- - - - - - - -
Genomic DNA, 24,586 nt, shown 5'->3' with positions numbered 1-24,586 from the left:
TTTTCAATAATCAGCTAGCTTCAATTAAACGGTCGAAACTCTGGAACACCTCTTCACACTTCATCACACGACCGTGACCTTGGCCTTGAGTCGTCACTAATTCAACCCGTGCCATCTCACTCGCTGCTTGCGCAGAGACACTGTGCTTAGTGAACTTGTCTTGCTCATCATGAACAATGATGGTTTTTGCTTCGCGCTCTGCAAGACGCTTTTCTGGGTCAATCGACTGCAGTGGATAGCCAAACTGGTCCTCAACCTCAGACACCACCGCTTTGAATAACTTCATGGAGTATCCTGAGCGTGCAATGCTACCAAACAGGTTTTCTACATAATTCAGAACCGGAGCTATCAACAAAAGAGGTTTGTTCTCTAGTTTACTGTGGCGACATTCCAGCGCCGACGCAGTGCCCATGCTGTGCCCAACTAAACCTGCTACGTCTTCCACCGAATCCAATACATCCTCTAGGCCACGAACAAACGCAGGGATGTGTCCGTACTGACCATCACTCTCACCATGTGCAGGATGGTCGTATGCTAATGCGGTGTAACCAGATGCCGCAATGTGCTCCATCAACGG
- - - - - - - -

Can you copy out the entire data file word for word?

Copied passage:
Genomic DNA, 24,586 nt, shown 5'->3' with positions numbered 1-24,586 from the left:
TTTTCAATAATCAGCTAGCTTCAATTAAACGGTCGAAACTCTGGAACACCTCTTCACACTTCATCACACGACCGTGACCTTGGCCTTGAGTCGTCACTAATTCAACCCGTGCCATCTCACTCGCTGCTTGCGCAGAGACACTGTGCTTAGTGAACTTGTCTTGCTCATCATGAACAATGATGGTTTTTGCTTCGCGCTCTGCAAGACGCTTTTCTGGGTCAATCGACTGCAGTGGATAGCCAAACTGGTCCTCAACCTCAGACACCACCGCTTTGAATAACTTCATGGAGTATCCTGAGCGTGCAATGCTACCAAACAGGTTTTCTACATAATTCAGAACCGGAGCTATCAACAAAAGAGGTTTGTTCTCTAGTTTACTGTGGCGACATTCCAGCGCCGACGCAGTGCCCATGCTGTGCCCAACTAAACCTGCTACGTCTTCCACCGAATCCAATACATCCTCTAGGCCACGAACAAACGCAGGGATGTGTCCGTACTGACCATCACTCTCACCATGTGCAGGATGGTCGTATGCTAATGCGGTGTAACCAGATGCCGCAATGTGCTCCATCAACGG